because of the deep split between the two groups, each will feel more aggrieved when and if they lose, and will consequently be less likely to cede defeat.
At the same time, this voter doesn’t have a political preference beyond what benefits him, and so is unlikely to so much as join a party. The ideologically-driven and energized are precisely those who are likely to join one, or otherwise become politically active.
We now then have an energized, activist left, and an energized activist right, and the genuine average is not addressed (or pandered to, depending on your point of view) as much as otherwise. As such, the right-wing party becomes more right-wing, buoyed up by enthusiastic right-wingers, and — of course — the left-wing party becomes more left- wing, buoyed by enthusiastic left-wingers. This becomes an issue, not because of so called enlightened centrism viewpoint, but rather because there is less in the way of shared discourse and norms, and because it quickly becomes a numbers game.
Gerrymandering and electoral reform aside, if the left have the numbers, they win the election, and if the right have the numbers, they win the election. Crucially however, at this stage there is no mechanism keeping those numbers broadly similar to each other. Additional to this, because of the deep split between the two groups, each will feel more aggrieved when and if they lose, and will consequently be less likely to cede defeat.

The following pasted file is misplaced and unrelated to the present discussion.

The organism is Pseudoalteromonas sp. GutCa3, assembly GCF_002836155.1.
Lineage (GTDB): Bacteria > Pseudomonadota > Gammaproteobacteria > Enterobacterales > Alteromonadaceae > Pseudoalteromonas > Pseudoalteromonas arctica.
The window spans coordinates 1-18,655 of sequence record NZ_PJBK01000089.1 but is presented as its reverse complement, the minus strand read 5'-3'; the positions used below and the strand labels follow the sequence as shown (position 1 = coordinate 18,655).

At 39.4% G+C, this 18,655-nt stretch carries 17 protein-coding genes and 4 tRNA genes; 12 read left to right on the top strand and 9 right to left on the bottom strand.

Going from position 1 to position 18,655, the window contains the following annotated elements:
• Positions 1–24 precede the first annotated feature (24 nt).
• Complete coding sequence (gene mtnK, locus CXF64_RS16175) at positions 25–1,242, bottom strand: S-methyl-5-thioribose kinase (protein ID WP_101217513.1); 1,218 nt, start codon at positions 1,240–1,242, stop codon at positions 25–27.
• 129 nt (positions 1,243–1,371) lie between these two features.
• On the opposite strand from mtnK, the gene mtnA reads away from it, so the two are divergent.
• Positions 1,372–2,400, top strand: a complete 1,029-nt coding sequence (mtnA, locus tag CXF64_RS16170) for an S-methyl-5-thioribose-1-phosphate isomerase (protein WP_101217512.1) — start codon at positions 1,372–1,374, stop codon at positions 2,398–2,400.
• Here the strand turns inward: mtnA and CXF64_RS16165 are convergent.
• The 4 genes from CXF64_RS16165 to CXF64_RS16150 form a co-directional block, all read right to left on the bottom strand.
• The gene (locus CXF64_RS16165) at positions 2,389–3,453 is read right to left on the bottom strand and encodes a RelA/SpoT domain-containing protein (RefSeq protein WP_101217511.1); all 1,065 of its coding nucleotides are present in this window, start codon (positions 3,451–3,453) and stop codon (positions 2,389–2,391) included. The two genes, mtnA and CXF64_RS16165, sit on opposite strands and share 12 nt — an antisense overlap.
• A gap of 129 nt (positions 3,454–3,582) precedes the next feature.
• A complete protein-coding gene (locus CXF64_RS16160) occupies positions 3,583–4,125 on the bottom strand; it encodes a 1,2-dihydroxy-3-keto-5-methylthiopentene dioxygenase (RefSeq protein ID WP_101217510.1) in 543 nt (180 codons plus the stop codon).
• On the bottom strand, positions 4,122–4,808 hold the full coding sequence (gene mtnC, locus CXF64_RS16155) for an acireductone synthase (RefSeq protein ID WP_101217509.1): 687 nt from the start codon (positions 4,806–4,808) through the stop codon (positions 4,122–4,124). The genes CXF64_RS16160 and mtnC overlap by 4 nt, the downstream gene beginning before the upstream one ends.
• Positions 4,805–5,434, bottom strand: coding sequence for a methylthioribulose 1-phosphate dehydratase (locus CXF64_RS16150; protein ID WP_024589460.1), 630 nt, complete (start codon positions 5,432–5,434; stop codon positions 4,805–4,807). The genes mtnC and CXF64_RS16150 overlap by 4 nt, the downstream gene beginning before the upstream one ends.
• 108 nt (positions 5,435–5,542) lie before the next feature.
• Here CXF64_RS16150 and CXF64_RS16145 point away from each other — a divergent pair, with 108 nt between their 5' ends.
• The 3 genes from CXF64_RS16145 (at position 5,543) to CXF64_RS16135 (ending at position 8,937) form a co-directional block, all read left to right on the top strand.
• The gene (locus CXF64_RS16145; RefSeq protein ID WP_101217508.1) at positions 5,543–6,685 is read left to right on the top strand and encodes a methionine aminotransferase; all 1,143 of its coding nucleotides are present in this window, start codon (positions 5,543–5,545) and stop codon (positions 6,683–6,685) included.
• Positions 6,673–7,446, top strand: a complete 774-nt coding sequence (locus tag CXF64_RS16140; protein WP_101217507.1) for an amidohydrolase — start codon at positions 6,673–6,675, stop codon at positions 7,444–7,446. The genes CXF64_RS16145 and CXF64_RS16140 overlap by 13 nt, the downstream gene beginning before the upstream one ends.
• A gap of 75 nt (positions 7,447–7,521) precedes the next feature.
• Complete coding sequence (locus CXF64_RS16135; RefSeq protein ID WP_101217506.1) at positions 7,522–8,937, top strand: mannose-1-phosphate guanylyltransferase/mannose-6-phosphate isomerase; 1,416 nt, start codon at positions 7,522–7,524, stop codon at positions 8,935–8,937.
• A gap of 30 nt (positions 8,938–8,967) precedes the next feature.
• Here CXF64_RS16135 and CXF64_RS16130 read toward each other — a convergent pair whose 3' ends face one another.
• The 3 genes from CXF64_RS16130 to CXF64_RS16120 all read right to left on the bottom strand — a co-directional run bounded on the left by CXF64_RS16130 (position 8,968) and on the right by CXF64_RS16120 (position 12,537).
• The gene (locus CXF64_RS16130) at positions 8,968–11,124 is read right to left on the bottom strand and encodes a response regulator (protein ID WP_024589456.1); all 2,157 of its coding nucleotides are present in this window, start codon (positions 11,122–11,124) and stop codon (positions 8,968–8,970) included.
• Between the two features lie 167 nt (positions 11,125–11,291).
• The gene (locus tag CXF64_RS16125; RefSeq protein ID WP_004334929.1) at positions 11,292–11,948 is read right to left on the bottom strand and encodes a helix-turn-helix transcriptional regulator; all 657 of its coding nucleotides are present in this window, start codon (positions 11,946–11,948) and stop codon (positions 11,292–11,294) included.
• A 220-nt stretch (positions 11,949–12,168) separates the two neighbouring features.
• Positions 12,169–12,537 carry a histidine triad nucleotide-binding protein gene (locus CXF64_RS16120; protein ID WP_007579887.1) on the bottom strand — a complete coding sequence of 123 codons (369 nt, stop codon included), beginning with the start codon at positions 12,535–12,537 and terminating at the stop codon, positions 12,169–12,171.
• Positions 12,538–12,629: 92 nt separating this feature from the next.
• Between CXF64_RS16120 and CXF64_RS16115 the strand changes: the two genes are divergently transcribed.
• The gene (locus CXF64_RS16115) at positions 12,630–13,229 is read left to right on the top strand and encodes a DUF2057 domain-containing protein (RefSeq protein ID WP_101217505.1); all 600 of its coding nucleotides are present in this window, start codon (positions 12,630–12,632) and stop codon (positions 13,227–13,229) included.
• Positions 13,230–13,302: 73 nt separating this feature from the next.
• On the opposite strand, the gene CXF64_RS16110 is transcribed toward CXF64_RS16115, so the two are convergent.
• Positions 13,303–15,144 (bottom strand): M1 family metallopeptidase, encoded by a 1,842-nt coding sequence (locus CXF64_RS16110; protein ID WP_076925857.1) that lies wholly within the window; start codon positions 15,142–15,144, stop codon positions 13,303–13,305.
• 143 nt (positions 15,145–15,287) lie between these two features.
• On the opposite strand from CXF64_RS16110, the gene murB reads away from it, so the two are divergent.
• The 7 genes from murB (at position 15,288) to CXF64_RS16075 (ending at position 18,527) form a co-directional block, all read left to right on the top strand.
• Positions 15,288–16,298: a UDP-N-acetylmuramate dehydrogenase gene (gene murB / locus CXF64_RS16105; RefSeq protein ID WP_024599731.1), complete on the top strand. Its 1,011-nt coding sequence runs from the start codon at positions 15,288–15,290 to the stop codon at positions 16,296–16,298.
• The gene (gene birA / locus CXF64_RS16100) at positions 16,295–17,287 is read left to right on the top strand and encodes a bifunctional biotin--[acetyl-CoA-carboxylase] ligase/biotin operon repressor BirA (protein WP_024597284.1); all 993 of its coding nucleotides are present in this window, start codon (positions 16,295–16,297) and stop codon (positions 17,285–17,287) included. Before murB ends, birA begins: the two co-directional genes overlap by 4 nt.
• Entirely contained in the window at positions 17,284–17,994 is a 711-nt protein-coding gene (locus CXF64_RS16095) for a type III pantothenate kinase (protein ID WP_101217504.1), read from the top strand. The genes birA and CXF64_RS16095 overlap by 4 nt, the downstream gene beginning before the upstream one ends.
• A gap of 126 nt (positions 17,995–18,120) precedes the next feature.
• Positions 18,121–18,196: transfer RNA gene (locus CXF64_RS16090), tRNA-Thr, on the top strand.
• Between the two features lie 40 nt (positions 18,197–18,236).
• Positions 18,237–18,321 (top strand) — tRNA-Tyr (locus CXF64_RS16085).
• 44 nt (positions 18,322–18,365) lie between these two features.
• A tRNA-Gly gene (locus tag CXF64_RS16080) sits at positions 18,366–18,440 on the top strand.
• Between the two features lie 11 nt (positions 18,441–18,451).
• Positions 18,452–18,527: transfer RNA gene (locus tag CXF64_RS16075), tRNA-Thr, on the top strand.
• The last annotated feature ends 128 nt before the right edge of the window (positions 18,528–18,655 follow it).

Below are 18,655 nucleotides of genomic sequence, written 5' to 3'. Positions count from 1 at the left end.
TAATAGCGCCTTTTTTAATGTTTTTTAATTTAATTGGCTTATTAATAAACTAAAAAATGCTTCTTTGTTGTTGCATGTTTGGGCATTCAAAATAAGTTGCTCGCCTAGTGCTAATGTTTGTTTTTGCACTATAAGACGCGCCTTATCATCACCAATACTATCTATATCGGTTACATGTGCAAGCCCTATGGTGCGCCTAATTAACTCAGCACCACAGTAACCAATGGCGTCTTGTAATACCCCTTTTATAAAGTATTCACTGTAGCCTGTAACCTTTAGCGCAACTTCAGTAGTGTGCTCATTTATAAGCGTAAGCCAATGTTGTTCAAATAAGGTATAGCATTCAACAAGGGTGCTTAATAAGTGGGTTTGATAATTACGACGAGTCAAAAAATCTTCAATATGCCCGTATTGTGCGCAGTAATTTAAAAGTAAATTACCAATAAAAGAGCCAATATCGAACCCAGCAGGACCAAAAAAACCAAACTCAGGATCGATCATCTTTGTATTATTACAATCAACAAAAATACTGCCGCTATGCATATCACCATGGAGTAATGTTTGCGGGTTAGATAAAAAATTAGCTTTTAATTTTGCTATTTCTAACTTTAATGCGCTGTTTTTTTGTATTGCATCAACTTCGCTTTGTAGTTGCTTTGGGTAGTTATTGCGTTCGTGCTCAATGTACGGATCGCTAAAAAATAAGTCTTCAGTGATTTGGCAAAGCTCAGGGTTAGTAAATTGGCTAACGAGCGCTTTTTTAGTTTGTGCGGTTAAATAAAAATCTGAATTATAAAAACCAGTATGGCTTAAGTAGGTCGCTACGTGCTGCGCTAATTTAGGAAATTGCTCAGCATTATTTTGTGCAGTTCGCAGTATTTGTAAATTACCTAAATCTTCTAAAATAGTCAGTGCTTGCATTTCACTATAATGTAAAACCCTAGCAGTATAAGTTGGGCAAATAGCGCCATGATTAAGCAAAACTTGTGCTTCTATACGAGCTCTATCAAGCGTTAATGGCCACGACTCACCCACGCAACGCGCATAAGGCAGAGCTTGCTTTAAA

the Democratic party is not nearly left-wing enough. The existing system does not offer a reasonable choice for someone who cares about actual left-wing politics
The next issue comes from the prosaic facts of the existing parties. For the activist or energized right-winger, the Republican party is sufficiently right wing for them to enthusiastically support, whereas for the activist or energized left-winger, the Democratic party is not nearly left-wing enough. The existing system does not offer a reasonable choice for someone who cares about actual left-wing politics and not merely business as usual with a distracting veneer of identity politics.
On the one hand, the nature of the current US multiparty, representative, democratic system requires a certain amount of nose-holding come election time, and it is quite true that the vote blue (Democrat) no matter who side absolutely do exist. On the other is the analogy that you are a black American in 1940 in a sundown town and it is getting dark. The Democrats are a janky car that is almost out of gas; you’re going to have to hot-wire it and get to the next county. They offer less than the absolute bare minimum, but, tautology though it is, as there are only two options, there are only two options…
On the other is the analogy that you are a blackamerican in 1940 in a sundown town and it is getting dark. The Democrats are a janky car that is almost out of gas; you’re going to have to hot-wire it and get to the next county
If we are being generous with the Democratic party, we can say that their policies are good for the US economy. This, however, matters very little to the tens of millions of very poor USians, some of whom will have voted for Trump in 2016 based on his anti-NAFTA statements that offered hope for those employed or formerly employed in manufacturing.